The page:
Reaching out directly to teachers, Estelle Morris described the steps that will ensure we have world-class teachers in world-class schools, working in partnership with the government to deliver even higher standards in the classroom.
- classrooms are rich in trained adults - such as technicians, learning mentors, teaching assistants and administrative staff - who support learning to new high standards
- heads and teachers use ICT as a tool to lever up pupil standards and help teachers make better use of their time
- teachers are freed to concentrate on planning high-quality lessons by making full use of teaching assistants and other trained adults
- heads use resources imaginatively to organise, manage and reward staff effectively
- pupils have lessons tailored to their individual needs - allowing us to move beyond arguments about selection and how we group pupils
Estelle Morris said:
'Teachers are a priceless national asset. I am in no doubt that today's pupils are
benefiting from the best generation of teachers we have ever had. But I am not complacent, and I know that we are some way yet from building the strong, confident, elite profession that I - and teachers - want for our children. To do this we need to put the learning needs of the individual pupil at the centre of everything we do.
'As our nation's aspirations rise, so do the demands we place on our teachers. And it is right that we ask more of teachers, because we know we are capable of delivering even higher standards for pupils. In return I offer a new trust from government to the teaching profession within the accountability framework we've already set down.
'I want teachers to be free to get back to what they do best - teaching. To do this we must take a long, hard look at how teachers are working now, and then embrace new and radical ways of working. To achieve this we need to see a remodelling not just of the teaching profession but of schools, staffing, school management and the way we use ICT. This will build on the creative use of teaching assistants that many schools are making already. We need to see a mix of staff fulfilling complementary roles - qualified teachers alongside trained classroom assistants, learning mentors and technicians.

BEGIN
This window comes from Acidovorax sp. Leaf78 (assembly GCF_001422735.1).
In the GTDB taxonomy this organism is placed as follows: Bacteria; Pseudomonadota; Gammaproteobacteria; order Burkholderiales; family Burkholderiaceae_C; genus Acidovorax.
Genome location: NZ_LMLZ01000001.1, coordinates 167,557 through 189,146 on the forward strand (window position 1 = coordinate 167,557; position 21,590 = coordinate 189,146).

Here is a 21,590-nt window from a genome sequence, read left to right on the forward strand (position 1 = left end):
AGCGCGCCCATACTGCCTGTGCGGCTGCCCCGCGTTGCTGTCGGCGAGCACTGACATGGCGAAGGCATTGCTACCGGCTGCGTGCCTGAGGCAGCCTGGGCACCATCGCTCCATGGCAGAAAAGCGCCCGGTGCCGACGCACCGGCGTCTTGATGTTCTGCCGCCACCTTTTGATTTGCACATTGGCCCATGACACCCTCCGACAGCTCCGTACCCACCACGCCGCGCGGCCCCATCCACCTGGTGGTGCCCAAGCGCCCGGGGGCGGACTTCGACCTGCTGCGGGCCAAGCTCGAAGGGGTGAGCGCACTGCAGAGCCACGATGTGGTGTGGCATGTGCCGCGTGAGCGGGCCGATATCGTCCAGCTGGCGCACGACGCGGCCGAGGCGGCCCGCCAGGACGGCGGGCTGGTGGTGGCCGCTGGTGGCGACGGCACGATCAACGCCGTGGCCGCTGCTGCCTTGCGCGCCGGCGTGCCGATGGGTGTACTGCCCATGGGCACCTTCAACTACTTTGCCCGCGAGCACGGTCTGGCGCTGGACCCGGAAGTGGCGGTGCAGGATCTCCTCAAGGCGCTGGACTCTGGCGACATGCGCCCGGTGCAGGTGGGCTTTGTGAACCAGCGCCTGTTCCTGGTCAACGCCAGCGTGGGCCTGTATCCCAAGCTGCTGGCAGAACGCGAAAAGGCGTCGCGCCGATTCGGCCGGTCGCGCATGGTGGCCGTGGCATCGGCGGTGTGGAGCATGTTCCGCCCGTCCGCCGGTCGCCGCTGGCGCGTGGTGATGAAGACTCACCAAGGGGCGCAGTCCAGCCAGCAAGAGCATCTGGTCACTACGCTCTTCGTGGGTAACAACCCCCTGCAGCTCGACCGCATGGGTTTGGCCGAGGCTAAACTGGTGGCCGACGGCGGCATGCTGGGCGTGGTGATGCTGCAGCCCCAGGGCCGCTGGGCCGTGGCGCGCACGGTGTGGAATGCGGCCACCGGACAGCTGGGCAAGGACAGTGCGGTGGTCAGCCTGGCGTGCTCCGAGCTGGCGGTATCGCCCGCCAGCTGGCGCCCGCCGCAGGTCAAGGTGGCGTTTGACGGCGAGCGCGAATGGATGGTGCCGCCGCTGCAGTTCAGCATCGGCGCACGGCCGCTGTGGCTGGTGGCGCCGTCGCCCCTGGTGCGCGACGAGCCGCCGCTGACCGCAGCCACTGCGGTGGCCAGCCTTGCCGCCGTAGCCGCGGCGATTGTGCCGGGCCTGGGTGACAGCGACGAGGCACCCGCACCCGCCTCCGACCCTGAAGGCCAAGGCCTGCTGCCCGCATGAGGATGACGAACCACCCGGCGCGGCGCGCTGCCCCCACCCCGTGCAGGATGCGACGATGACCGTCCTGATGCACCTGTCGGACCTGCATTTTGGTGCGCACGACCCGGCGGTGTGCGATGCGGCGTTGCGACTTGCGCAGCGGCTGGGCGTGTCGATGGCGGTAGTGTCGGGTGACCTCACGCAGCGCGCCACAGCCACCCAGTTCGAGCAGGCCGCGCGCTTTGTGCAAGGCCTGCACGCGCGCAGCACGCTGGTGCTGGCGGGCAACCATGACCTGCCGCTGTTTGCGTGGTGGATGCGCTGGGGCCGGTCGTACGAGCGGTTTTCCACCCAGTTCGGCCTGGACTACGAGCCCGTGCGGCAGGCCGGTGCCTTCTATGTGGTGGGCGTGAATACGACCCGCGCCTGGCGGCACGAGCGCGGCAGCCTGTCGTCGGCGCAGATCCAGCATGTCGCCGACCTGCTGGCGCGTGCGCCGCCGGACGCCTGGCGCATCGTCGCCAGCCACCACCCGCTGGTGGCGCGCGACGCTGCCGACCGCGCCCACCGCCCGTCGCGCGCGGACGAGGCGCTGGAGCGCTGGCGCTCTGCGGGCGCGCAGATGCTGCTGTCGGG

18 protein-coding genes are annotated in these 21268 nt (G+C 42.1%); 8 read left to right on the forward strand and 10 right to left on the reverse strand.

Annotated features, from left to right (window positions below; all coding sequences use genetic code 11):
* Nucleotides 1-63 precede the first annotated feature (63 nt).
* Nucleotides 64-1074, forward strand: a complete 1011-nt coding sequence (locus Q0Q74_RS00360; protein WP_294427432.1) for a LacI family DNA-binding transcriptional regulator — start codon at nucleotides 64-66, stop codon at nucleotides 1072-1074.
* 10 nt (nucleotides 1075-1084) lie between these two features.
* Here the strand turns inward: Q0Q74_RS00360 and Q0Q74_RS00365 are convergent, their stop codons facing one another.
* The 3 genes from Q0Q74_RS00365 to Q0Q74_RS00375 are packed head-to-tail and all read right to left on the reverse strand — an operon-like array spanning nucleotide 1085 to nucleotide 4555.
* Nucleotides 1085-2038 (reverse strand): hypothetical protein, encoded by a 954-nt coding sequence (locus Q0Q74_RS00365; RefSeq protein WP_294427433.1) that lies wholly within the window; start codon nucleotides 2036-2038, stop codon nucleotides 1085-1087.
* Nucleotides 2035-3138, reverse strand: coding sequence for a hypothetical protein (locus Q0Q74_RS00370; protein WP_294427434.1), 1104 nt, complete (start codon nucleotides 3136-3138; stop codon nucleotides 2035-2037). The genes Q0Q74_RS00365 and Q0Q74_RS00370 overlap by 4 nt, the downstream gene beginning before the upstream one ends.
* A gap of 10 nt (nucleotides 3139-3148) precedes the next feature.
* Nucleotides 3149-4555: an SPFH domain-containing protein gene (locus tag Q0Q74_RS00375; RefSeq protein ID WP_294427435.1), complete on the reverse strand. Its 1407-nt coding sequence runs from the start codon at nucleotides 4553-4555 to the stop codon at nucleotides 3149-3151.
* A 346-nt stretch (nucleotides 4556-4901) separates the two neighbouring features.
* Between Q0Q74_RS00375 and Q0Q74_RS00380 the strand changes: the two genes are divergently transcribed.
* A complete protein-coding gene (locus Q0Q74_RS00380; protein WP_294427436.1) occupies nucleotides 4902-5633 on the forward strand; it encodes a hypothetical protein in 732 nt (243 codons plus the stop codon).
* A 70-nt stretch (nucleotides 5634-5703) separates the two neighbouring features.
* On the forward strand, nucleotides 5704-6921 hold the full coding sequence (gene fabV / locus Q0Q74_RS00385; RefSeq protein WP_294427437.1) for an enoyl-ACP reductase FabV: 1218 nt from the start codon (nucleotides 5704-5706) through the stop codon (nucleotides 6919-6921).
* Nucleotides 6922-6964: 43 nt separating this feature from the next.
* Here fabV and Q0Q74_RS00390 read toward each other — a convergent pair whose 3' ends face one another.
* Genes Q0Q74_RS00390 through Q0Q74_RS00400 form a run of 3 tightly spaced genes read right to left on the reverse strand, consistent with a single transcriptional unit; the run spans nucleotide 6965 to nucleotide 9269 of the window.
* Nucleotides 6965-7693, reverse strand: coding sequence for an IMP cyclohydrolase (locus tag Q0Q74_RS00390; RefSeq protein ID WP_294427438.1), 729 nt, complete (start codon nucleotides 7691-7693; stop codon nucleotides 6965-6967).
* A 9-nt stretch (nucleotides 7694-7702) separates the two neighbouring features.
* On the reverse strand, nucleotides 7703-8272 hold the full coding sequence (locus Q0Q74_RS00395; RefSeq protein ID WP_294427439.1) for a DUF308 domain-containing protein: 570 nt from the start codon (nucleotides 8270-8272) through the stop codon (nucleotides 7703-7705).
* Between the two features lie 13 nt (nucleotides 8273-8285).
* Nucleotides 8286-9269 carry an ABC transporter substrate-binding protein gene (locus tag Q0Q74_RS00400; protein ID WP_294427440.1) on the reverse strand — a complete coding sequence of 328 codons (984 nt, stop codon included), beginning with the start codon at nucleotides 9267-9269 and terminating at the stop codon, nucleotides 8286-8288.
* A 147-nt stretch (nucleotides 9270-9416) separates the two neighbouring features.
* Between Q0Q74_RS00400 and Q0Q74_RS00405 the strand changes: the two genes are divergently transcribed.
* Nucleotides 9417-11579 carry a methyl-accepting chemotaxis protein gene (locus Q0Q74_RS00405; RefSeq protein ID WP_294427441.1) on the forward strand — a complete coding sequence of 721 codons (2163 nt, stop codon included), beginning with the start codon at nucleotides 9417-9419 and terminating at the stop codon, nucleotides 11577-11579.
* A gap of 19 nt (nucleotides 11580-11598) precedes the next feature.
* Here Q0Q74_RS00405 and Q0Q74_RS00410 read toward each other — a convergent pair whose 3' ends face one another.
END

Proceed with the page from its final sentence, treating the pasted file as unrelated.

'The government knows its responsibilities in helping this happen. That is why we have commissioned PricewaterhouseCoopers to look at teachers' workload and make recommendations, the final report of which will be published later this year. And we do not rule out further investment; but any further resources must quite clearly be on a 'something-for-something' basis. We recognise that teachers need more time in theworking week to plan high-quality lessons, and we are willing to engage in a debate on how best to deliver that.
'We've got a strong base to build on: more teachers than at any time since the 1980s; an attractive pay system which rewards through golden hellos, loan write-offs and a£2,000 performance threshold payment; and continued investment in continuous professional development for teachers.
'There are those who are not brave enough to work with us to help build a teaching profession that becomes a source of national pride and the envy of the world. And there are those who recoil cynically from reform whenever it is mooted. But I for one am not afraid to tackle these issues together with teachers and parents. Our children deserve nothing less.'
1. Estelle Morris spoke at the Social Market Foundation. There she launched a document Professionalism and Trust - The Future of Teachers and Teaching. Copies are available from LGCnet.
2. PwC were commissioned by DfES in March 2001 to undertake a study of teacher workload, in response to one of the recommendations made by the School Teachers' Review Body (STRB) in its 2001 report. The work is being overseen by a steering group that includes representatives from all the teacher and headteacher associations, the local authority employers, and the national assembly for Wales and OFSTED. An interim report was published in August 2001, based on fieldwork in 48 schools. It identified a number of key 'issues' such as the intensive nature of the teachers' working week; the fact that teachers are undertaking tasks that could be carried out by other staff; the need for more effective use of ICT; the potential for more time for planning and professional development; evidence of wide variations in how workload is managed at school level; and the need for national agencies to take more account of the impact on teachers' workload of new initiatives and programmes. These interim findings were further tested in phase 2, which looked at practical ways of addressing workload issues. The draft final report, available later today, sets out the options considered. The final report is expected at the end of November. This will then be referred to the STRB.